Literary Odesa

Odesa is a city that gives extraordinary emotions, immersing in a special atmosphere of romance, love, and passion – all-consuming feelings that have conquered the hearts of many beautiful ladies and their lovers. She is distinguished by extraordinary humor, and satire, which is in the blood of Odesa citizens. It was this aura that helped great personalities, Pushkin, Gogol, Tolstoy, Chekhov, Bunin, Kuprin, Babel, Akhmatova, and many others to create their bestsellers in or about Odesa. Their names were subsequently immortalized by the names of streets and squares.

Writers, through their creativity, open up to the reader the mystical and mysterious world of South Palmyra and tell about its features. Their works have become a reflection of the more than 200-year history of the city, its bright moments, and the formation of traditions and customs. Learn about the life and work of writers, you can touch a part of the cultural world heritage by visiting the Literary Odesa tour. Making a tour of history through time and space, you will walk through the most memorable places of writers, and the guides will tell about the important events of their lives connected with Odesa.

Alexander Sergeevich Pushkin in Odesa

Thirteen months of the poet’s exile in Odesa were not in vain – inspired by local comfort, the writer created the whole poem “Gypsies”, finished work on the “Bakhchisarai Fountain” and began working on the novel “Eugene Onegin” in which an entire chapter was devoted to the city, giving him fame for centuries. Guides with burning eyes will show the house in which the genius worked – today it is a museum located on Pushkinskaya Street 13. Visitors will get acquainted with photocopies of A.S. Pushkin’s manuscripts written during his stay in Odesa. And the courtyard opposite will amaze with its artistic painting, which symbolizes the city, as the only link at that time with Europe. The monument to A.S. Pushkin (on Primorsky Boulevard), which is the most reliable copy, repeating all the features of his face, is installed in the city.

Anna Andreevna Akhmatova in Odesa

Anna Akhmatova is a poetess, fully associated with the literary Odesa. She was born on June 23 1889 at the 11th station of the Big Fountain in a small hut, which, unfortunately, was like the winter house on the corner of Ul. Kuznechnoy / Spiridonovskoy, not preserved.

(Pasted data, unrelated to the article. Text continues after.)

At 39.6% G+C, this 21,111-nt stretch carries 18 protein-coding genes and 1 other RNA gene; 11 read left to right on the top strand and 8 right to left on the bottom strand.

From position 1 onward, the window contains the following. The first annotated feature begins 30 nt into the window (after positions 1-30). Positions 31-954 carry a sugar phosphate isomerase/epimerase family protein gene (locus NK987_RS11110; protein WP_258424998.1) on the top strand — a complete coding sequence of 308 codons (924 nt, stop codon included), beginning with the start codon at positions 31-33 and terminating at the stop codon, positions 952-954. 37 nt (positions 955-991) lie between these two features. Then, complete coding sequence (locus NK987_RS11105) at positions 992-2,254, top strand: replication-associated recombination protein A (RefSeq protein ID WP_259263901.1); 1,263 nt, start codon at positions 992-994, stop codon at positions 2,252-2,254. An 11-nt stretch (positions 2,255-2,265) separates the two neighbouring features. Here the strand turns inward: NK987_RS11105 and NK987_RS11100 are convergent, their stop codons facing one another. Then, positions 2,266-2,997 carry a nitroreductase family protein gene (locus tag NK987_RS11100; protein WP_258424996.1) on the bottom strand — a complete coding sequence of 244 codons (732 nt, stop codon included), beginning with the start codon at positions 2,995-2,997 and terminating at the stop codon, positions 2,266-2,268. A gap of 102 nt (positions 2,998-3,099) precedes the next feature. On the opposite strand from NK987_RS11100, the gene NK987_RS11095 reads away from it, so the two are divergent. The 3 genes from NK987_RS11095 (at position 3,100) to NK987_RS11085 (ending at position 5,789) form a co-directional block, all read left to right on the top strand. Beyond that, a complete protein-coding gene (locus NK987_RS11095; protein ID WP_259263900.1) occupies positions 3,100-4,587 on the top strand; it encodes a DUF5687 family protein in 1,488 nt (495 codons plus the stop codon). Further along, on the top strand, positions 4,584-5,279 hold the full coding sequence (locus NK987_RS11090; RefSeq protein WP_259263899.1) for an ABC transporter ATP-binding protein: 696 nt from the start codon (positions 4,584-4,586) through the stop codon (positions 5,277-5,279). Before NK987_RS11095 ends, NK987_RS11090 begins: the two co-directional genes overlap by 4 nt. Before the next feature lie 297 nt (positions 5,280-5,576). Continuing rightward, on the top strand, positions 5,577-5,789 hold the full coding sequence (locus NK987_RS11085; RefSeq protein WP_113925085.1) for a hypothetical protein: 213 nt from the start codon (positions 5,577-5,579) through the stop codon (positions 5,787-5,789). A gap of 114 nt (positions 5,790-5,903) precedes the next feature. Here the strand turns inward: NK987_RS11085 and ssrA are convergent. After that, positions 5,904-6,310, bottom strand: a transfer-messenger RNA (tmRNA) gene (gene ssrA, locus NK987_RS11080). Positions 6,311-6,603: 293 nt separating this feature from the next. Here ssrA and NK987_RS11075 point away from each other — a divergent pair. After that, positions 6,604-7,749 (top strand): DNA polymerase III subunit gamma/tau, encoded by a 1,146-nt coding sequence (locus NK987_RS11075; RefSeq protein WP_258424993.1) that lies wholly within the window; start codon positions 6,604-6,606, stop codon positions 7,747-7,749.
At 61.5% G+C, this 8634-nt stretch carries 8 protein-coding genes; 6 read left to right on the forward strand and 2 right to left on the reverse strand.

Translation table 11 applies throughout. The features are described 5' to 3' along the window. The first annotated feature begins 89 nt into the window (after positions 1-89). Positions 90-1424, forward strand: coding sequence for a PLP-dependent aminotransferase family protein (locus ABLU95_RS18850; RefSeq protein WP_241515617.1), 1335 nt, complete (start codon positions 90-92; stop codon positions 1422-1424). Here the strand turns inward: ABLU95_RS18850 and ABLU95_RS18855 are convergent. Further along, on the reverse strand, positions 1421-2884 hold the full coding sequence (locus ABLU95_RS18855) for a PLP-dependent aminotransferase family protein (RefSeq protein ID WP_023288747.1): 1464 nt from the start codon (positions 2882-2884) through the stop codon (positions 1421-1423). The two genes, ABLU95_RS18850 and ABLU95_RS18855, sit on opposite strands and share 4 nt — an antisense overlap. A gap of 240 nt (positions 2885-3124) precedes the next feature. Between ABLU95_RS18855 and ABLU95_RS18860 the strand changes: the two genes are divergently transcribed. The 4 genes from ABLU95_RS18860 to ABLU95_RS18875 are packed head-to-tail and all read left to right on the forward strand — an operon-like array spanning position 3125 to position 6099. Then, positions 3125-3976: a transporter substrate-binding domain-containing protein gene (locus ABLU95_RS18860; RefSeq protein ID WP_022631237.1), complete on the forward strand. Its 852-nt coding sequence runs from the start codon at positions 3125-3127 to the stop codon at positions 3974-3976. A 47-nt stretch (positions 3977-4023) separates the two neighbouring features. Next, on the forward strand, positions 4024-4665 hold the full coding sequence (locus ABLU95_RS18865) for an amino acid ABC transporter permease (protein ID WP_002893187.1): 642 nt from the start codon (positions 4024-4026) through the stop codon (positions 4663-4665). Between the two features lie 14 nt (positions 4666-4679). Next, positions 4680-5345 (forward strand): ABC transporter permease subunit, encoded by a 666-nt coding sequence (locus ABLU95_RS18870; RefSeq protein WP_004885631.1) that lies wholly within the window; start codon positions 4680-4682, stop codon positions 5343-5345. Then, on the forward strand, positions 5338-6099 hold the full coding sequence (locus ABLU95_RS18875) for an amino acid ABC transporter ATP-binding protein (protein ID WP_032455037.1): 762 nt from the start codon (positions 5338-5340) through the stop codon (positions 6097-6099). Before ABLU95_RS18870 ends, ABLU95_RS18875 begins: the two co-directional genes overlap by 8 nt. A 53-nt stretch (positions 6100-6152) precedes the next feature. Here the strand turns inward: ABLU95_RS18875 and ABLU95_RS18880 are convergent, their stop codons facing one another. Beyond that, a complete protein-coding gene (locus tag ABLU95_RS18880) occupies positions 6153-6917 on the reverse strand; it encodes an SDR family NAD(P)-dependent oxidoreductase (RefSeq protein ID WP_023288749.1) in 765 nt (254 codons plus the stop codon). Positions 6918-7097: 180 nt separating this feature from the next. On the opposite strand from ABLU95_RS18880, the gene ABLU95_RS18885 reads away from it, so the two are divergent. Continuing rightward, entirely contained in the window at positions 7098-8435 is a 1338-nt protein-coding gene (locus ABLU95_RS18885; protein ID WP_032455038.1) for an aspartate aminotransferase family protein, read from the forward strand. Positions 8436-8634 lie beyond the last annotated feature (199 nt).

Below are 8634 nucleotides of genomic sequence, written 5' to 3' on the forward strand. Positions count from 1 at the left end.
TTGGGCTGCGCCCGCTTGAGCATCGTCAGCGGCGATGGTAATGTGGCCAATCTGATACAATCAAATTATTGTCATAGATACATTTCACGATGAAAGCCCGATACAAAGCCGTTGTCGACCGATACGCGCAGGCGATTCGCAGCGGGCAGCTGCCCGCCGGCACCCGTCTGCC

The formation of Anna as a poetess affected her entire youth and was associated with vivid episodes of her life – being in love, meeting in Tsarskoe Selo with Nikolai Gumilyov, and their wedding (1910) after seven years of their acquaintance. However, she was lucky to be in Odesa three more times – she came and stayed in the country house with her aunt. Once, telling the mother that a memorial plaque would hang at the place of her birth, she guessed it – today a stone bas-relief adorns the granite wall. Having left Odesa, the poetess faced a series of tragic events in her life.

Nikolai Vasilyevich Gogol

The poet pleased Odesa with his presence twice, in 1848 and 1850. The first visit was random – returning by sea from a trip, he was forced to stay in Odesa because of quarantine (cholera raged). He lived at that time with Countess Tolstoy on the street. Barracks, 12.

The second time in the winter of 1850-1851, he arrived purposefully — he liked not only the climate, he was charged with the energy of the city, and he inhaled its aromas. He lived in the house of his uncle on Kazarmennaya Street, later on Nadezhdinskaya Street 11 (today Gogol). You can find the house on the established memorial tablet During this period, the writer worked on the second part of the work “Dead Souls”, in the house of his brother Prince Repnin, where he had his room and there no one dared to disturb him. Subsequently, all the works on the work were burned. Upon learning of Gogol’s arrival, the Odesa Theater staged the Inspector and the Lackeisk all winter.

Evgeny Petrovich Kataev and Ilya Ilf